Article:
Fired-up Healy has gone the extra mile
Cian up to speed after a big effort on and off the field
After a week spent in the serene surroundings of St George's Park, the Ireland squad have rejoined the World Cup party in London for tomorrow's clash against Romania.
It's been a rather quiet few days at the English FA's national football centre which is very much isolated, deep in the Staffordshire countryside.
In Joe Schmidt's eyes, it's exactly what the team needed. On the training paddock, the word is that the sessions have been intense while off it, the scrupulous analysis work has been as relentless as ever.
It was perhaps just as well that the squad were given Thursday off and the majority took the opportunity to break free of the four walls of the confined complex.
For Cian Healy, though, it was another chance to catch up on some of the things that he has missed out on over the last five months - 'studying'.
Having made his return from a neck injury in the win against Canada last week, Healy is desperate to get more game time under his belt in a bid to usurp Jack McGrath in the pecking order.
Healy came through his 20-minute cameo unscathed and the intensity of his training schedule was taken up a notch - as was his workload off it.
"I have to get all my lineouts and stuff sorted. Having been away from playing for so long, it's one of the things I have to have nailed on, so I'm spending all my extra time on the computers," he explained.
"I've had to pick up on it an awful lot more than I used to. It's become a place in my game over the last two seasons.
"A lot of it is the system that I'm used to. It's just triggers and all the stuff to get up to speed on and have my reaction speeds up.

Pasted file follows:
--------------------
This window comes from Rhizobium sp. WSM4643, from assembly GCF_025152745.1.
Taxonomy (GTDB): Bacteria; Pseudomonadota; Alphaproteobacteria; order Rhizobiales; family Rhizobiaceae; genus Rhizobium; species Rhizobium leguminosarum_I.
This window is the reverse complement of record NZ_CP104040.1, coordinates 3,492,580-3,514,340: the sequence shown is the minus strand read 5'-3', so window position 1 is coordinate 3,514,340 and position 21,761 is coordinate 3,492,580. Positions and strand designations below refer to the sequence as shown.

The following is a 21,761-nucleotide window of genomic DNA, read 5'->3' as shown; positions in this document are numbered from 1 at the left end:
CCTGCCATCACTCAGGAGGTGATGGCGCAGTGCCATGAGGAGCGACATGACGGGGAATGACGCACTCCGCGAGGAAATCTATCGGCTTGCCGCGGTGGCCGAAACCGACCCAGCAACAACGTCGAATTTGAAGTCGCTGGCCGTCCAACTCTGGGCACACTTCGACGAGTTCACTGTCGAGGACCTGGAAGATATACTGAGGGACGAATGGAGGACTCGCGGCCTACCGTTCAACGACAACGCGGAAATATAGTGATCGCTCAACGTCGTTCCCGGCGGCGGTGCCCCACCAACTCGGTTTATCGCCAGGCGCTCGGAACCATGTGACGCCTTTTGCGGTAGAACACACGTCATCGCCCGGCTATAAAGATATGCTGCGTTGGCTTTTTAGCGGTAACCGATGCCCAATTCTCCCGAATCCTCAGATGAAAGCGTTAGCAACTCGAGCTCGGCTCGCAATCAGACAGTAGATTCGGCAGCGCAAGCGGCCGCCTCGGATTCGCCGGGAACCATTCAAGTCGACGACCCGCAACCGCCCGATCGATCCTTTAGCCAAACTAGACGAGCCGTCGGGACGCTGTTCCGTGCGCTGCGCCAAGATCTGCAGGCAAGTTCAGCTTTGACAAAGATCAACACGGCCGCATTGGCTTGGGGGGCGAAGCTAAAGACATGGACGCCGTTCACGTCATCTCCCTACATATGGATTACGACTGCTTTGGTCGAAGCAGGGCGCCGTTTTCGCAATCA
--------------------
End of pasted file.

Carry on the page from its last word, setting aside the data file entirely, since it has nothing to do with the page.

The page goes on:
"I've been writing a little bit of stuff in the diary and that's partly to train my hand, to train the smaller muscles, as I explained after the Canada game. Writing has been one of the things that helps. It's quite an easy way to train.
"I'm feeling pretty good. I've got a lot of running under my belt. There was a lot of heavy scrums in training and more running and that's the type of stuff I need to be doing as much as possible. I've promised to run myself into the ground at training."
Ireland are likely to face an understrength Romanian side in Wembley tomorrow but nevertheless, their opponents will target the scrum.
It's something that Schmidt and his coaching staff will be prepared for but it's not a prospect that they will fear in the slightest, especially given how much of a weapon Ireland's scrum has become in recent years.
"It has been like that for a while," Healy stressed.
"We have worked hard on it for a couple of years and everyone is clued in to what we want to achieve. It is something that we can use to our advantage.
"We work very hard on our system. We trust our system. We don't flog ourselves. We train for excellence in our set-up and stuff and when we get that we are happy with it."
The news that Kevin McLaughlin was forced to call time on his career due to concussion this week impacted the Irish players.
Lengthy injuries have meant that Healy himself has faced some dark days and McLaughlin's retirement is another stark reminder of the increased risk in the sport.
"I was gutted to hear that," the loosehead prop admitted.
"It's heart-breaking to see because he has been adding a lot. Kev is fairly strong-minded. He will be in a good place going forward.
"Solid is one word you can put on Kev. We call him the Chopper, he's a master of the chop tackle. Reliable.
"You can't just get up and dust it (concussion) off any more. You just have to look after it.
"Coaches are starting to look at it. (Les) Kissy would be fairly strict on what way you tackle.
"You see players so many times having poor tackle position getting sparked out. That's why if you are doing contract drills you don't do them at 70 per cent, you do them at full or no contact."
Come tomorrow, Healy will be immersed back into action and he will be hoping that all the studying pays off.